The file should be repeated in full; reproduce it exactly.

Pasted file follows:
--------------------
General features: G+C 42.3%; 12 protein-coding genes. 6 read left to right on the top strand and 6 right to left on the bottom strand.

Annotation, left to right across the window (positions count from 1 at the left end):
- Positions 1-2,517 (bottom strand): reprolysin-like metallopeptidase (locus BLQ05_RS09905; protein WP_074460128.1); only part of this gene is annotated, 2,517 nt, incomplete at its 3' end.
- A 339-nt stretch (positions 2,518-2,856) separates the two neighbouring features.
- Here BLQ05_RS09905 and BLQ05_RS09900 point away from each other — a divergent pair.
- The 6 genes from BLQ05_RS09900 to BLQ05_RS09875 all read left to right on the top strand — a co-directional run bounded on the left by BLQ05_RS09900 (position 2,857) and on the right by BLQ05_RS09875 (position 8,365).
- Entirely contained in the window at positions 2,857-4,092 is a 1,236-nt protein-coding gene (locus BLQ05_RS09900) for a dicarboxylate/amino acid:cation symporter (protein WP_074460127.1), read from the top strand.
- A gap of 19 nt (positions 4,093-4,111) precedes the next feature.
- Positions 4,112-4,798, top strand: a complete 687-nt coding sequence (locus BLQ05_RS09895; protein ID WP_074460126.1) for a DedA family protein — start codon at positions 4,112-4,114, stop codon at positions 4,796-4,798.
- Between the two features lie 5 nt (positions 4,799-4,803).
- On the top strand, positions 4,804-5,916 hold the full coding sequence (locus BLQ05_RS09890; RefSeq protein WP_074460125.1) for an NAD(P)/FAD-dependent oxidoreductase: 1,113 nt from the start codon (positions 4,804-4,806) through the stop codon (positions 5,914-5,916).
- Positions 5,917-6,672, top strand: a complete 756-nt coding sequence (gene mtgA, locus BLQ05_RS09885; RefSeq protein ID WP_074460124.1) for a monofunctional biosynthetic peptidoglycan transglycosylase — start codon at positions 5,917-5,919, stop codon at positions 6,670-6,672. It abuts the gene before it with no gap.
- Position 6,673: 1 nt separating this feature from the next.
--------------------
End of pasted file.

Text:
General features: G+C 42.3%; 12 protein-coding genes. 6 read left to right on the top strand and 6 right to left on the bottom strand.

Annotation, left to right across the window (positions count from 1 at the left end):
- Positions 1-2,517 (bottom strand): reprolysin-like metallopeptidase (locus BLQ05_RS09905; protein WP_074460128.1); only part of this gene is annotated, 2,517 nt, incomplete at its 3' end.
- A 339-nt stretch (positions 2,518-2,856) separates the two neighbouring features.
- Here BLQ05_RS09905 and BLQ05_RS09900 point away from each other — a divergent pair.
- The 6 genes from BLQ05_RS09900 to BLQ05_RS09875 all read left to right on the top strand — a co-directional run bounded on the left by BLQ05_RS09900 (position 2,857) and on the right by BLQ05_RS09875 (position 8,365).
- Entirely contained in the window at positions 2,857-4,092 is a 1,236-nt protein-coding gene (locus BLQ05_RS09900) for a dicarboxylate/amino acid:cation symporter (protein WP_074460127.1), read from the top strand.
- A gap of 19 nt (positions 4,093-4,111) precedes the next feature.
- Positions 4,112-4,798, top strand: a complete 687-nt coding sequence (locus BLQ05_RS09895; protein ID WP_074460126.1) for a DedA family protein — start codon at positions 4,112-4,114, stop codon at positions 4,796-4,798.
- Between the two features lie 5 nt (positions 4,799-4,803).
- On the top strand, positions 4,804-5,916 hold the full coding sequence (locus BLQ05_RS09890; RefSeq protein WP_074460125.1) for an NAD(P)/FAD-dependent oxidoreductase: 1,113 nt from the start codon (positions 4,804-4,806) through the stop codon (positions 5,914-5,916).
- Positions 5,917-6,672, top strand: a complete 756-nt coding sequence (gene mtgA, locus BLQ05_RS09885; RefSeq protein ID WP_074460124.1) for a monofunctional biosynthetic peptidoglycan transglycosylase — start codon at positions 5,917-5,919, stop codon at positions 6,670-6,672. It abuts the gene before it with no gap.
- Position 6,673: 1 nt separating this feature from the next.